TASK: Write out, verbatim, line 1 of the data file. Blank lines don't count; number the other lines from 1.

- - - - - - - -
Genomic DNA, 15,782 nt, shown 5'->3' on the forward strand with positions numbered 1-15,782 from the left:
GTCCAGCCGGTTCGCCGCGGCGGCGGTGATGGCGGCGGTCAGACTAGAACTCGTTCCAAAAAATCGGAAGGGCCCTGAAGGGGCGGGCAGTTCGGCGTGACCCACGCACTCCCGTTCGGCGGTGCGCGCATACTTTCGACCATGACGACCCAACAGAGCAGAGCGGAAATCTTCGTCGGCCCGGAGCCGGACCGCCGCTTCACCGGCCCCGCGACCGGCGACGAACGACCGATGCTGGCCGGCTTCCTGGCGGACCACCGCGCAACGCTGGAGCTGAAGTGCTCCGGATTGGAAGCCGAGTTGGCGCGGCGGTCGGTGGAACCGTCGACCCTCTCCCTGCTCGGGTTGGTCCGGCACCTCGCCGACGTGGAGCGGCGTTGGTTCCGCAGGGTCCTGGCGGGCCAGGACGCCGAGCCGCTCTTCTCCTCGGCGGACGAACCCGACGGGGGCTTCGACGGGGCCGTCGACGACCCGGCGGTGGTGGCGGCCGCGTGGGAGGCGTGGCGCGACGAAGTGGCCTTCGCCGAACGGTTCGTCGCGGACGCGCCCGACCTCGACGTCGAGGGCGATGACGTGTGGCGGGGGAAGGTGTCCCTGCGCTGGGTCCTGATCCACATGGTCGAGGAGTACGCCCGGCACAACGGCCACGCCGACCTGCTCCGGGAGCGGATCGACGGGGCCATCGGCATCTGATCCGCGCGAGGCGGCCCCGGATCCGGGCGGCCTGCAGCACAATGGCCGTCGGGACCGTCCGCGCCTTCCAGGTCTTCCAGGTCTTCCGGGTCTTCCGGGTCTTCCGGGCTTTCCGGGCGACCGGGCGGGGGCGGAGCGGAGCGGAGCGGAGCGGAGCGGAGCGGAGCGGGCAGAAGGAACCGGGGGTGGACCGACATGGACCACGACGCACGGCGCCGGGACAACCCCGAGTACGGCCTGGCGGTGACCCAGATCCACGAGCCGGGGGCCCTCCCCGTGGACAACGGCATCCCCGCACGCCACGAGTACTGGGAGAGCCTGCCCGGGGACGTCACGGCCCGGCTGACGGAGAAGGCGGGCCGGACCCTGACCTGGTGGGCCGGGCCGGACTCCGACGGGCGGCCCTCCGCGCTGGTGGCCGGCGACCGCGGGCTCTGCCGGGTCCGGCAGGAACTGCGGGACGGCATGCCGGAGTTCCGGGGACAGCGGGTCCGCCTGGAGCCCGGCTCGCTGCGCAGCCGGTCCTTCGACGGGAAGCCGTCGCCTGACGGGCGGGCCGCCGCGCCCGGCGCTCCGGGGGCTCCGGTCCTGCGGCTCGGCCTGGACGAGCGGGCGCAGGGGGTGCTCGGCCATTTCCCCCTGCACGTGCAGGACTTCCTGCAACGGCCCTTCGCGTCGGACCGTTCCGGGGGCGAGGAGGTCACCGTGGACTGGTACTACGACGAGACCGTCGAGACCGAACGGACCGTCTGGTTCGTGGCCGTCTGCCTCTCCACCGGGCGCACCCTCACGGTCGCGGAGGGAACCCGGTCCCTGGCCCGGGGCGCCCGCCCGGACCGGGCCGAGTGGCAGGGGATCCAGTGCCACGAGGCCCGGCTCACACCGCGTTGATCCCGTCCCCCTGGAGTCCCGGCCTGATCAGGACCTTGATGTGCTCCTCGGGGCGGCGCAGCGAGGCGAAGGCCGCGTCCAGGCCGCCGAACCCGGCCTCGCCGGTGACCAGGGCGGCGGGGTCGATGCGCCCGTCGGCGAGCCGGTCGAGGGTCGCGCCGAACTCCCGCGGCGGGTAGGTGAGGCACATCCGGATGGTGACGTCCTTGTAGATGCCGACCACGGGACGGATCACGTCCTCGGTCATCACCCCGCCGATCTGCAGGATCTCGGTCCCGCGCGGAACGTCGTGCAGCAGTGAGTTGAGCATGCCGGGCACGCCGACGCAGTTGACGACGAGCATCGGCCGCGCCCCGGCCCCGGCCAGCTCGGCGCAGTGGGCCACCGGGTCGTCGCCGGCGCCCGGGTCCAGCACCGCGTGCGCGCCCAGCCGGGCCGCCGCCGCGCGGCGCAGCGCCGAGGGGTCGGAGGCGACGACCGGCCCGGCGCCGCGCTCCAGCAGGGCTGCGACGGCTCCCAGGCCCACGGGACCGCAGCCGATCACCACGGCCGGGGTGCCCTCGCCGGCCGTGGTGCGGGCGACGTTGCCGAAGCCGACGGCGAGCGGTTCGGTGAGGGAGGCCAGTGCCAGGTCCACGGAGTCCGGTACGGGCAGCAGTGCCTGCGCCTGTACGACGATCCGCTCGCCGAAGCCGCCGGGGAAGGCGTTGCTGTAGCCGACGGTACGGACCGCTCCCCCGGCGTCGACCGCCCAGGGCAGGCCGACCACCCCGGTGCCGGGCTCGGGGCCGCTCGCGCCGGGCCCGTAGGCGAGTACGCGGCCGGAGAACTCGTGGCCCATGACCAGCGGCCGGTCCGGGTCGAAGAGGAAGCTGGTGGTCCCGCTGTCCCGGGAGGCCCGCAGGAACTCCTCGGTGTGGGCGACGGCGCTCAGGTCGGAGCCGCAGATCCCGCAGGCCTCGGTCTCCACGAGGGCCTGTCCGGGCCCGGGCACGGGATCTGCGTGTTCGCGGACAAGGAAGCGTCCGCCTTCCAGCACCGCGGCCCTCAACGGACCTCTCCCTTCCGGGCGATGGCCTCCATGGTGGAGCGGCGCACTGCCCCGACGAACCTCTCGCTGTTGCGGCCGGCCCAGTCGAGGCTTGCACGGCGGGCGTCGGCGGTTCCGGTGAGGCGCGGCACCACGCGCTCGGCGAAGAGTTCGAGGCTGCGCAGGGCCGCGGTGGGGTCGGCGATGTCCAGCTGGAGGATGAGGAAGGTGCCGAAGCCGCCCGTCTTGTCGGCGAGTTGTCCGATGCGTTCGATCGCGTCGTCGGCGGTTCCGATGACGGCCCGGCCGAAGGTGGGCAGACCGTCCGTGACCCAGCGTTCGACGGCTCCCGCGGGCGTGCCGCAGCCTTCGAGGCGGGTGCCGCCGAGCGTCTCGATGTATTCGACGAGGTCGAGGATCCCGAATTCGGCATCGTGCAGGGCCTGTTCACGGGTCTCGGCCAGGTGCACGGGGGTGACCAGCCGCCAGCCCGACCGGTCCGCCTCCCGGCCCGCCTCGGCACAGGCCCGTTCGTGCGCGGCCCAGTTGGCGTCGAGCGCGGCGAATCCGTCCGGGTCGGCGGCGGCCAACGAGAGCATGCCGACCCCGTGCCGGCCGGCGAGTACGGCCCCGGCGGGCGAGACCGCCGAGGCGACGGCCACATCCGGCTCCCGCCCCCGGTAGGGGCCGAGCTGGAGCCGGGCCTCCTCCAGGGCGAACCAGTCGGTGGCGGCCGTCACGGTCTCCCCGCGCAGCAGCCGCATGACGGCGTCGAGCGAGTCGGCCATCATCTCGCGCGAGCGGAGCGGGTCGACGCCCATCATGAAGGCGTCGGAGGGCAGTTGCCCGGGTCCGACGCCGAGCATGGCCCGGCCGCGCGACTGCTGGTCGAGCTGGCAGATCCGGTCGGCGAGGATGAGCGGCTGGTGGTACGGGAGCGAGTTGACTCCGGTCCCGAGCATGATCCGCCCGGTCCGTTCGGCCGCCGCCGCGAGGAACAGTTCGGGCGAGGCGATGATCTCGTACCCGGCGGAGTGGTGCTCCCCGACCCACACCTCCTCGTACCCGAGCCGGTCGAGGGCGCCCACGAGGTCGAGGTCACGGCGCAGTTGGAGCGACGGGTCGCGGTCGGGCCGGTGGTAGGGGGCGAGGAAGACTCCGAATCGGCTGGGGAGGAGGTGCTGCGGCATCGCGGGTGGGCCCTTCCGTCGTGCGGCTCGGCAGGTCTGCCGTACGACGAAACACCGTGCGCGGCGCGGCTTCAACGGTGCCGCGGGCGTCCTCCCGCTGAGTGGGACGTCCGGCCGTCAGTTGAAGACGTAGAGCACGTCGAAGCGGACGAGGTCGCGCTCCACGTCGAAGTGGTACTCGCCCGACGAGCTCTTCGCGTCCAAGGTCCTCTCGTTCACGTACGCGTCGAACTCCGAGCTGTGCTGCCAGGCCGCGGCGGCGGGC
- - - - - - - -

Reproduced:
Genomic DNA, 15,782 nt, shown 5'->3' on the forward strand with positions numbered 1-15,782 from the left: